The Lab community is expanding it's use of Google products in many areas.  For a quick look at some metrics, we are providing some screen shots of some of the more interesting trends. 

In the graph below, it is evident that many more people at the lab are using Google Calendar than was the case with Oracle Calendar. Our Fall survey of the lab concerning Google adoption indicated this was going to be the case.  Google docs is also a popular addition to our portfolio of collaboration tools.

The next Graph indicates an increased use of Google docs for sharing - the number of users who are collaborators on someone else's document is growing. Some of these are external to the lab - evidence that Google is providing a great tool for many lab employees

We were surprised by the number of Google Documents that have been created.  Uploaded files remains small (these represent content that is not converted to a Google doc - MS Office and PDFs primarily). We think use of the internal Google document which allows simultaneous editing by anyone who has rights to do so is a major step forward in real time collaboration.

Finally, it is interesting to observe how much activity there is in any given day.

Old Mail Account "Retirement" Process:  March 15 - April 12 Time-frame

With the exception of a handful of accounts, the lab has transitioned to Google for mail storage. The infrastructure required to maintain old imap storage will be retired later this year.

Before this happens, we are going to provide everyone at the lab who had an IMAP account one last chance to insure anything that did not migrate can be dealt with. Note - most of us made the transition to Gmail last year and have not looked back.  In that case, you won't have to take any action at all.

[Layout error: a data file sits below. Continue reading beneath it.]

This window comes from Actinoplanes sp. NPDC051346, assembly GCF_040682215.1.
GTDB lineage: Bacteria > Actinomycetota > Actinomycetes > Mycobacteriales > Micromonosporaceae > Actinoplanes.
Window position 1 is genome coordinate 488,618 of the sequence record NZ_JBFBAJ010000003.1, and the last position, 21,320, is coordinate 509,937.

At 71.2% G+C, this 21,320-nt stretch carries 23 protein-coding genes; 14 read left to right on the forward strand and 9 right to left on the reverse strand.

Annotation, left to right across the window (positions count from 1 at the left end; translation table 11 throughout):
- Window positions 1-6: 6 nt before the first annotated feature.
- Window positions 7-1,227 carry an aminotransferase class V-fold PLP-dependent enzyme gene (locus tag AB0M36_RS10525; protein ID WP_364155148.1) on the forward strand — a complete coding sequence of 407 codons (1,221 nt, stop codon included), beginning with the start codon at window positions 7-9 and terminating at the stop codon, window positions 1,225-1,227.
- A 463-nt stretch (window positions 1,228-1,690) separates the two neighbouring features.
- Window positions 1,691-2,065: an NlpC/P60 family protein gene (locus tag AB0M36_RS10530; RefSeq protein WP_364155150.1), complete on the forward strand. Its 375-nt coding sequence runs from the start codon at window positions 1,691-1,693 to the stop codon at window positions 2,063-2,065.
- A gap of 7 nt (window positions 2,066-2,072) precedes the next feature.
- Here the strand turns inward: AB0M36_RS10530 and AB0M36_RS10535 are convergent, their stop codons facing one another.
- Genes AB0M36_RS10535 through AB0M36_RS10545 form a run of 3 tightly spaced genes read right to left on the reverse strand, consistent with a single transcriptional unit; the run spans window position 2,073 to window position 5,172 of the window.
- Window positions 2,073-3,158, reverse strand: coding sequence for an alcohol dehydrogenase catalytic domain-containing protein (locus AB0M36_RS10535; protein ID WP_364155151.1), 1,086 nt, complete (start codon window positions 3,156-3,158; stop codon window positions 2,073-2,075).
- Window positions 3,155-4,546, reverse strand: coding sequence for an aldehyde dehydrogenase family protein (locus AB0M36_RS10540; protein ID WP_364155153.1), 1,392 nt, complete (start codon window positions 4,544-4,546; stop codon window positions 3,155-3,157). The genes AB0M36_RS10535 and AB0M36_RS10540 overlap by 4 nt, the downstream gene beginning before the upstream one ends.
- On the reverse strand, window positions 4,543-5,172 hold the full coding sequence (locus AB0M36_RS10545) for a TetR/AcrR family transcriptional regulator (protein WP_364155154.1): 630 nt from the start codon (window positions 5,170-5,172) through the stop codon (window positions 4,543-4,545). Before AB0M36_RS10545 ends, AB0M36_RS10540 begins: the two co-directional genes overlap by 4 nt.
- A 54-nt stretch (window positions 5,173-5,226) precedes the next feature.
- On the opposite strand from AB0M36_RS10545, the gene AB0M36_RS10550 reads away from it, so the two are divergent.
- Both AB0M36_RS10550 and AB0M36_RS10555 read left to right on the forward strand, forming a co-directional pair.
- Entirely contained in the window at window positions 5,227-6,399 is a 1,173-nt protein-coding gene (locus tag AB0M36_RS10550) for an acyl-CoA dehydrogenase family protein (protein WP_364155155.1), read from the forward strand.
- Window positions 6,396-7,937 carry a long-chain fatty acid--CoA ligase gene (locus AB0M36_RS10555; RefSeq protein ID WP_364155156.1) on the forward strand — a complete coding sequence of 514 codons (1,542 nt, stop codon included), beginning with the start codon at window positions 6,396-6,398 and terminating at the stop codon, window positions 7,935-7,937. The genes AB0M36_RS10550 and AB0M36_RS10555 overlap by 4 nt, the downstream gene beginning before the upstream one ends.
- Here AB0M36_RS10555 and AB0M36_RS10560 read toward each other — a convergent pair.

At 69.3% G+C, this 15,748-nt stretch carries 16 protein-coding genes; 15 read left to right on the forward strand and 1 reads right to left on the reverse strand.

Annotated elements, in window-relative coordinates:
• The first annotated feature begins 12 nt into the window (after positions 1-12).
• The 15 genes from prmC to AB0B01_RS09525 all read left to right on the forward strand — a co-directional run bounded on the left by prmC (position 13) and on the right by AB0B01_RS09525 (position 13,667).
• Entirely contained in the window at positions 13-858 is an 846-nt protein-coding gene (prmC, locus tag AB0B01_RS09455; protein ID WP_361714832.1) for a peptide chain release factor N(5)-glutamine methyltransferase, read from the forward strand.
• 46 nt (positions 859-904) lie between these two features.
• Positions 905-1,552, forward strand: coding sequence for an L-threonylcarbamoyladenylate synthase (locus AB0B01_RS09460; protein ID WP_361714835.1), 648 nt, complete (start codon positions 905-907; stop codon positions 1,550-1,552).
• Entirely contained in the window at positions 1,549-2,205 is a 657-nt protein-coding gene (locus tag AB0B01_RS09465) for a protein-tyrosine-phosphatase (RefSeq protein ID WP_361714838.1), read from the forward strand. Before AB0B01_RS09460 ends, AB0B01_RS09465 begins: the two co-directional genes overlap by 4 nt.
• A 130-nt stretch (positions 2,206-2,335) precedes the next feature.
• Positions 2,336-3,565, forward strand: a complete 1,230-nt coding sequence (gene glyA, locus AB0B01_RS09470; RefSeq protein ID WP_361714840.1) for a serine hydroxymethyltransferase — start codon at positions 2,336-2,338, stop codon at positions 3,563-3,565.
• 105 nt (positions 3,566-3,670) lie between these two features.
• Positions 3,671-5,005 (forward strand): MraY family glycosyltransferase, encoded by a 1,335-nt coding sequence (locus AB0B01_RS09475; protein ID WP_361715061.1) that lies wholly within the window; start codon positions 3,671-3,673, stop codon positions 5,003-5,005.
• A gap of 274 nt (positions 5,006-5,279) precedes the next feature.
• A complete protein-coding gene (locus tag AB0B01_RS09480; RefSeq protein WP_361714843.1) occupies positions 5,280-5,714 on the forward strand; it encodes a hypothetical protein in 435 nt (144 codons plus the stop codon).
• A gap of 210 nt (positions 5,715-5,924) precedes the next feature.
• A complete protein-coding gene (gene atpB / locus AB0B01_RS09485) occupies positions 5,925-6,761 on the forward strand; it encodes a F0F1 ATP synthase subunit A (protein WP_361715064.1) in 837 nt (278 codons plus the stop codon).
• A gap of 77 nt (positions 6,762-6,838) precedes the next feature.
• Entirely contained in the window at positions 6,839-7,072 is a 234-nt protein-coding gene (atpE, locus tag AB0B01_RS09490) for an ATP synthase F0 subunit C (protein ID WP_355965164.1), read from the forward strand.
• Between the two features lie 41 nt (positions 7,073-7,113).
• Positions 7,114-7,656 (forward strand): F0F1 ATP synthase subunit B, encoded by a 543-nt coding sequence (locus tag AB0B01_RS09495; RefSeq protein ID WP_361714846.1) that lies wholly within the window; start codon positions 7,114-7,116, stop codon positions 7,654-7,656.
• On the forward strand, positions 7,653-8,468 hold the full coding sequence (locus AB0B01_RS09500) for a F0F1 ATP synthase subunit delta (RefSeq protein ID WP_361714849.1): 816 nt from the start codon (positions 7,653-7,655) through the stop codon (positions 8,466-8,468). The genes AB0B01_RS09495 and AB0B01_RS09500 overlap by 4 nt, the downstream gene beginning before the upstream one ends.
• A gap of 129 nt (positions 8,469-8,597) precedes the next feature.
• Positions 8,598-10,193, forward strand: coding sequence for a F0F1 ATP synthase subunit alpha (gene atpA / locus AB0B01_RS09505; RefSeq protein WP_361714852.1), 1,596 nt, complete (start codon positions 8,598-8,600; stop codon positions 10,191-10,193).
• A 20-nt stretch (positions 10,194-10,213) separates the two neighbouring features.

(If you do want to recover some that were left behind, our FAQ is here).

Reasons why a message might not have migrated

  • An attachment was too large for Google (the attachment size that Google can accept is around 25MB, as opposed to 35MB for the old system)
  • A message was identified as having a virus. If this was false positive, you might want to go back and take another look

Note: We have observed that some users who were using a mail client (e.g. Mac Mail, Thunderbird), continued to send copies of their outgoing message to the old system and not Google.  We will provide an FAQ that shows you what to do to move those messages to Google.  (each impacted individual will be notified).

After completing the process for the IT Division, we will repeat it 4 times for for the rest of the lab (25% of the lab in each group). Each group will get a 2 week, 1 week, 1 day warning and then the old imap account will be retired. The process will start for the  IT Division on Tuesday, March 15, and for each of 4 groups that compose the rest of the lab - one a week for the following month.